Right at the start of the global pandemic, the supply chain for devices, such as 4G routers, was affected. Factories in China had closed down and for a while devices manufactured there were in short supply.
Conferences were cancelled
Mobile World Congress was cancelled, Margin in Voice and Data went online and Channel Live was moved to January 2021. Opportunities to collaborate and partner were lost, as well as companies being out of pocket.
Fixed Line Services
Installation of fixed line services stalled, and some companies reported a decline in sales, as end users looked for an alternative solution.
The need for fast, reliable internet connectivity increased dramatically, with parents working from home and kids being home-schooled. Many households turned to online shopping and invested in online entertainment such as Netflix and Disney+. Although the need for faster internet connectivity was evident, fear of 5G increased, with online scare campaigns linking COVID-19 to 5G masts.
Changes in behaviour
As customers went online, businesses changed their approach, many offering buy-online options, supported by digital marketing campaigns. Messaging changed to reflect the mood of the nation. Companies started to empathise more and respond with positive messaging. Supporting the NHS and key workers became part of many advertising campaigns. As events were cancelled, so were the sponsorships and alternative ways to engage with consumers were developed. With much more time being spent on social networks across the age groups, new digital campaigns were rolled out.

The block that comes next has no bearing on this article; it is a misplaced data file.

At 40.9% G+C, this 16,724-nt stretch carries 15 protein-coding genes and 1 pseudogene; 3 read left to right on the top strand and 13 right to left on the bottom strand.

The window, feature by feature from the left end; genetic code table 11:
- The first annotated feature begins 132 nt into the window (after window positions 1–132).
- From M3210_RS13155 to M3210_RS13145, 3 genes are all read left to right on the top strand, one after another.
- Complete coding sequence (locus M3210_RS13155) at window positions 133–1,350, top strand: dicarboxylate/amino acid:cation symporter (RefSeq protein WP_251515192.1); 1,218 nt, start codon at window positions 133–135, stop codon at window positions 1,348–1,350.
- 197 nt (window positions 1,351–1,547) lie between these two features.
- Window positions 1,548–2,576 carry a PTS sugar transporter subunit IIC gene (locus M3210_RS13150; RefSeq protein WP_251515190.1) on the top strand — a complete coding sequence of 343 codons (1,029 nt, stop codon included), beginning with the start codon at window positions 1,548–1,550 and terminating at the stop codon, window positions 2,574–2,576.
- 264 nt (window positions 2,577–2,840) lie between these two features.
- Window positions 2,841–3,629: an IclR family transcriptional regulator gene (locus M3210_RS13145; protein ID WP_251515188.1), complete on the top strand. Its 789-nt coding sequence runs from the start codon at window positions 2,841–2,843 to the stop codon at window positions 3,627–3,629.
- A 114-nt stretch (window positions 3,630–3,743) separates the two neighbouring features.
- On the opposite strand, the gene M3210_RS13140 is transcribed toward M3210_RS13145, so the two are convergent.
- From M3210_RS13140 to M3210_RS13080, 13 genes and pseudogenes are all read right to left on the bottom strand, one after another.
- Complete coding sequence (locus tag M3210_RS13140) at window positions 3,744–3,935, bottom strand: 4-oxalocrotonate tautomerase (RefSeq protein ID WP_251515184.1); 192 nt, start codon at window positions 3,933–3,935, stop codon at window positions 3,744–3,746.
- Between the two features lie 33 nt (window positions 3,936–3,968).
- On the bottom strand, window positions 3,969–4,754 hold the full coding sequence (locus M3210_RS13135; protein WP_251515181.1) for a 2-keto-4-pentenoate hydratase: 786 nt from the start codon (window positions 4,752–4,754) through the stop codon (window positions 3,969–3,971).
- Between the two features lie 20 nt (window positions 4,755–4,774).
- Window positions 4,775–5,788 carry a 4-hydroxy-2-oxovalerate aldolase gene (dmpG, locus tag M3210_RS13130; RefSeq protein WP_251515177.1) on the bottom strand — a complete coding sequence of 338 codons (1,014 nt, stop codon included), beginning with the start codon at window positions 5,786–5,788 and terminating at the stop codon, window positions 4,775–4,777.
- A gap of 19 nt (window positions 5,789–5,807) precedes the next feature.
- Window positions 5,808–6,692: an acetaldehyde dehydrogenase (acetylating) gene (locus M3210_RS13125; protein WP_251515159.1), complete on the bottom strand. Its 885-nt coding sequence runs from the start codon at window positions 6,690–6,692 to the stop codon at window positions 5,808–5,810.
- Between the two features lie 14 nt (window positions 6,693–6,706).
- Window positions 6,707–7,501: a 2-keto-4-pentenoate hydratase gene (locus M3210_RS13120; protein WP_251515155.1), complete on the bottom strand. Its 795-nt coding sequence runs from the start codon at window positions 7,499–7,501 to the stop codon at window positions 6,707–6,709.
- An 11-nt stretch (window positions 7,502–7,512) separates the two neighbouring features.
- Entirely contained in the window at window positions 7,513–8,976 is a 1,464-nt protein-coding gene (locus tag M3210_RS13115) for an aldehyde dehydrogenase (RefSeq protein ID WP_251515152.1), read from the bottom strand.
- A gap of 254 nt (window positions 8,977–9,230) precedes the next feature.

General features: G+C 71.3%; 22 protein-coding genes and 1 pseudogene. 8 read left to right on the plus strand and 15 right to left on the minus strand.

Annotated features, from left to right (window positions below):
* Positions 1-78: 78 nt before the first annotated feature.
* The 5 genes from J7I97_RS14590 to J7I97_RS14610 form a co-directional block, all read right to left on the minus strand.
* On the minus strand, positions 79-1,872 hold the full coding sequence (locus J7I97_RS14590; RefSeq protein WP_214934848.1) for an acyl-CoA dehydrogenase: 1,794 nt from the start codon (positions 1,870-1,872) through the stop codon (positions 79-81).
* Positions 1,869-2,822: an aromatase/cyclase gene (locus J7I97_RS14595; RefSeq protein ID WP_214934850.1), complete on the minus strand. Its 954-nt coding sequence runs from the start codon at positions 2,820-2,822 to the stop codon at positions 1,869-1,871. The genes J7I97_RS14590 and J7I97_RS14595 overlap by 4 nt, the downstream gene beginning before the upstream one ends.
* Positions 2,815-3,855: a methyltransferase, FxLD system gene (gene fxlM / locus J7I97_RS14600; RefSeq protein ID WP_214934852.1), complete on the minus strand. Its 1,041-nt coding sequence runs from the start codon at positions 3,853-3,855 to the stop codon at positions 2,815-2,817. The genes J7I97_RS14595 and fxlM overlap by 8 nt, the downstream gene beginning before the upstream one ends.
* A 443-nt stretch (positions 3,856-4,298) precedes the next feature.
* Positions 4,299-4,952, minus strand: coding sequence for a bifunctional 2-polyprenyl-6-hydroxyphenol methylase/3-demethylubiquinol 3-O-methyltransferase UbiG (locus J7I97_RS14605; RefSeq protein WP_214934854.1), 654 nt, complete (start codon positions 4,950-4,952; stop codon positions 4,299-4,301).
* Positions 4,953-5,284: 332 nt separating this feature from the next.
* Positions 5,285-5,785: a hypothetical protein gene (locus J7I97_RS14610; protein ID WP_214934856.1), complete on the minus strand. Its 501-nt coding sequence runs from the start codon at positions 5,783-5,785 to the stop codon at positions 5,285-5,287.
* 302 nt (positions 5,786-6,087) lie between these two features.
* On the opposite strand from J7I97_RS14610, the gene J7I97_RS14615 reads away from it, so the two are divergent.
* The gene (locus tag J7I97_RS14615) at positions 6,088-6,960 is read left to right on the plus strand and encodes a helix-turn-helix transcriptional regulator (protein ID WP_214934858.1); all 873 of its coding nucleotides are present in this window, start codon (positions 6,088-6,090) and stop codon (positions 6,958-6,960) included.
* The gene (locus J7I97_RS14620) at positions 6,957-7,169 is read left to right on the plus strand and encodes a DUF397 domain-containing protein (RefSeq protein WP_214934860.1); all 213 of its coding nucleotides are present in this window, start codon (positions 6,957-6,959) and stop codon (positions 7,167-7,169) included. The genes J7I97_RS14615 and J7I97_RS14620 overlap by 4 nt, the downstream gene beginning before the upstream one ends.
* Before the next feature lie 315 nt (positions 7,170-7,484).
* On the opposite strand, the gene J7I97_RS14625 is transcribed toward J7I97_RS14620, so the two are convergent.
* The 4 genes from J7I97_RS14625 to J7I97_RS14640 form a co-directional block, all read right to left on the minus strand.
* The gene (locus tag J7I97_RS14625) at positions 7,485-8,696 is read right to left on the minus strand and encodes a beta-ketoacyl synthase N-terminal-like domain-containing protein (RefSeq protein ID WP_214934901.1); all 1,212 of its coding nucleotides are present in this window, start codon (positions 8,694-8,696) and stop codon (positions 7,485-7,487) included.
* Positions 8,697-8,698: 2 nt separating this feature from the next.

What can we learn from this?
We need to be aware of the changing needs of our customers, as businesses implement return-to-work strategies. It may not be possible for all staff to return to offices, due to social distancing measures so companies may need help managing their IT and Telecoms in a much more flexible way. With so many companies being influenced by social media, do we need to consider our marketing strategies to attract new customers? With so many companies looking to buy online do we need to consider the way in which our customers are now buying services? Do we need to review what we sell and how we sell it? With social distancing here for a while do we need to re-consider the way we collaborate and partner with others to ensure innovation is not stifled?